For the first time since 2015, Cloud9 has been eliminated from Worlds before making it to the Knockout Stage.
On October 18, 2019, C9 entered the second round of the Group Stage round robin with a 1-2 score. In order to stay alive in the tournament, they needed to beat every opponent in their group. This included G2 and Griffin, two of the highest-rated teams at Worlds.
In the first half of the Group Stage, C9 coach Bok “Reapered” Han-Gyu subbed in Robert “Blaber” Huang for the Summer Split MVP. This contentious move did not produce success for the team. However, considering their track record, many expected C9 to pull a miracle.
Even after Reapered’s failure in the first round robin, expectations were still high. His reputation as an innovator was far greater than any few failures. But anticlimactically, C9 failed to show up, ending their Worlds run at 2-4.
— LCS (@LCSOfficial) October 18, 2019
North America has a history of failure at Worlds. Until 2018, no North American team had ever made it past the Quarterfinals.
It was Cloud9 that broke that historic streak on the back of Reapered’s innovations. Reapered built a team by pulling from C9 Academy and thrusting them onto the main stage. Not many believed in the roster, but it was this roster that had found the most success, turning no-names into pillars of C9.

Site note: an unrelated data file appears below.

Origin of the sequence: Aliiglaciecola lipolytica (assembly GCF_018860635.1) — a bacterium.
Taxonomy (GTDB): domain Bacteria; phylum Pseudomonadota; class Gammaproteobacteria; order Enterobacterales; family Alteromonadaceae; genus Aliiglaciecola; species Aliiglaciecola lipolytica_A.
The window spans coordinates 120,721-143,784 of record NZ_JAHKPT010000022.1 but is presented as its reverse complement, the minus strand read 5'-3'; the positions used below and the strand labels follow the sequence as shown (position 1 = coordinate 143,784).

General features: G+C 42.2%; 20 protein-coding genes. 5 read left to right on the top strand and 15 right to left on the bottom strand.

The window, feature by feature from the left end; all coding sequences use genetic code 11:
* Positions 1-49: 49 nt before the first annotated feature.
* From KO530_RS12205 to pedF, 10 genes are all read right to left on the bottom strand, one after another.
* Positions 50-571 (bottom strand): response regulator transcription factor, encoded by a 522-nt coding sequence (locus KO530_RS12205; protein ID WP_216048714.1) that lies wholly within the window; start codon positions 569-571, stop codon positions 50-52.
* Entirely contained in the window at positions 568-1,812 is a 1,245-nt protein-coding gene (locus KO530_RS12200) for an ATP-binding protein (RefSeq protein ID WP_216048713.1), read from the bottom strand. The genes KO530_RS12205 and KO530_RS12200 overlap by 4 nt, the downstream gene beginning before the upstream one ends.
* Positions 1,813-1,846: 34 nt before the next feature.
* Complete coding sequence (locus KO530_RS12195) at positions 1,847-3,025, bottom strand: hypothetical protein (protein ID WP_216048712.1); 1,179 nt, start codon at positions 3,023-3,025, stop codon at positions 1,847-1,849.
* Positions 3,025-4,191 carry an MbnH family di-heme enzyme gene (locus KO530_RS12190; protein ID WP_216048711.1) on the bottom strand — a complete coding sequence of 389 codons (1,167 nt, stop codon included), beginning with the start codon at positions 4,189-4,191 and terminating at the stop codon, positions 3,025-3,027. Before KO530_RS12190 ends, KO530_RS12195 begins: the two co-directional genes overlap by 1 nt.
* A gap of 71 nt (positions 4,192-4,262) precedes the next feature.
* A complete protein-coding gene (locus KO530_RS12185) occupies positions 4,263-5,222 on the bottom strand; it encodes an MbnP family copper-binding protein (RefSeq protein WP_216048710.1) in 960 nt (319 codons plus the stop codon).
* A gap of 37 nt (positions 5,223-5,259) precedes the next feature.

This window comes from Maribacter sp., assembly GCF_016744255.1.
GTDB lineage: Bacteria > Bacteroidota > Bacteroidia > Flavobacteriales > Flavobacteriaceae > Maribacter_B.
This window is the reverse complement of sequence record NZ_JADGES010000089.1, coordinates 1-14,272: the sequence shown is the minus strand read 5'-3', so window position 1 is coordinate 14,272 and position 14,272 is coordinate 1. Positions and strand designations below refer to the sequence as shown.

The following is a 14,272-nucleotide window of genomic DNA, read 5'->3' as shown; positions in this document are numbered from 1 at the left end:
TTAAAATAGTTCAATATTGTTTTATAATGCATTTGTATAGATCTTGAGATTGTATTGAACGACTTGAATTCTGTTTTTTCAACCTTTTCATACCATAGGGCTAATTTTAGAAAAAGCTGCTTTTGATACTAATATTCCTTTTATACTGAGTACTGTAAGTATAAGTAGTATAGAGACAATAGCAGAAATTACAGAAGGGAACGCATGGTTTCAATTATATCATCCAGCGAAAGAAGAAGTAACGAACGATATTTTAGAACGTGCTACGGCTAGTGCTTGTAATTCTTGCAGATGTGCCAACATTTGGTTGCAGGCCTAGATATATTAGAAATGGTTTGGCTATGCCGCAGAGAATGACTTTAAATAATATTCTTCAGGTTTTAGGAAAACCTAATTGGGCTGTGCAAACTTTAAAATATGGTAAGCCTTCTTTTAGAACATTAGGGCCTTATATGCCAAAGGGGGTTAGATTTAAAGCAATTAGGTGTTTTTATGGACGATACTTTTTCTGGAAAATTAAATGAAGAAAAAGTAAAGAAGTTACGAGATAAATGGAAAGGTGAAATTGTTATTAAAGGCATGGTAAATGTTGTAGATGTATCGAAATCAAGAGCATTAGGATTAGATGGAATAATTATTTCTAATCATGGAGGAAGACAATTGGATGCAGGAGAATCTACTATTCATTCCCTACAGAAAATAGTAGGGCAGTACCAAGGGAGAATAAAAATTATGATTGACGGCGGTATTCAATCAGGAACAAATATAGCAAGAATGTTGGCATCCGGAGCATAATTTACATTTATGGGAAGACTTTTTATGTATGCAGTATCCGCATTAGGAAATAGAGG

With minimal roster changes from Season 8 to 9, the community expected even more. But in the offseason, C9 suffered the loss of Nicolaj “Jensen” Jensen. And while Yasin “Nisqy” Dinçer seemed to be well adept at taking up the torch, this change is the most easily discernible from year to year. In Season 10, C9 may be looking to change up their roster or maybe even the coaching position.
As Worlds continues, tensions are high for North America. Old reliable C9 has been eliminated, and Clutch Gaming are on the edge. Team Liquid has become the region’s best hope for international success.
But that doesn’t instill confidence in many. Team Liquid and Peter “Doublelift” Peng are known for choking during international events. In 2018, despite winning both LCS championships, the team failed to make it out of the Group Stage. Doublelift himself has attended nearly every Worlds since League of Legends’ inception but has yet to produce results.
This year, Team Liquid has once again conquered NA with two regional trophies and are now faced with Worlds. To strengthen their roster, Team Liquid has now acquired Jo “CoreJJ” Yong-in—the 2017 Worlds champion—and Jensen, C9’s former mid-laner. If Jensen was the secret to C9’s success in 2018, maybe Doubelift will finally break his curse.
Written by Devon Huge